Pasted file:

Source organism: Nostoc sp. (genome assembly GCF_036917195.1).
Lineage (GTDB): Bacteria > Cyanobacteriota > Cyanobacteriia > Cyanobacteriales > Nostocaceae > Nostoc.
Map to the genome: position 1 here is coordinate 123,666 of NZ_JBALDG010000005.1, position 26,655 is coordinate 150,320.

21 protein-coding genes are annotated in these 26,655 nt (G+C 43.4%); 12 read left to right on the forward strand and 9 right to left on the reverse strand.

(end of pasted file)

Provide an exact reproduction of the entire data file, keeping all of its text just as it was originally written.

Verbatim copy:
Source organism: Nostoc sp. (genome assembly GCF_036917195.1).
Lineage (GTDB): Bacteria > Cyanobacteriota > Cyanobacteriia > Cyanobacteriales > Nostocaceae > Nostoc.
Map to the genome: position 1 here is coordinate 123,666 of NZ_JBALDG010000005.1, position 26,655 is coordinate 150,320.

21 protein-coding genes are annotated in these 26,655 nt (G+C 43.4%); 12 read left to right on the forward strand and 9 right to left on the reverse strand.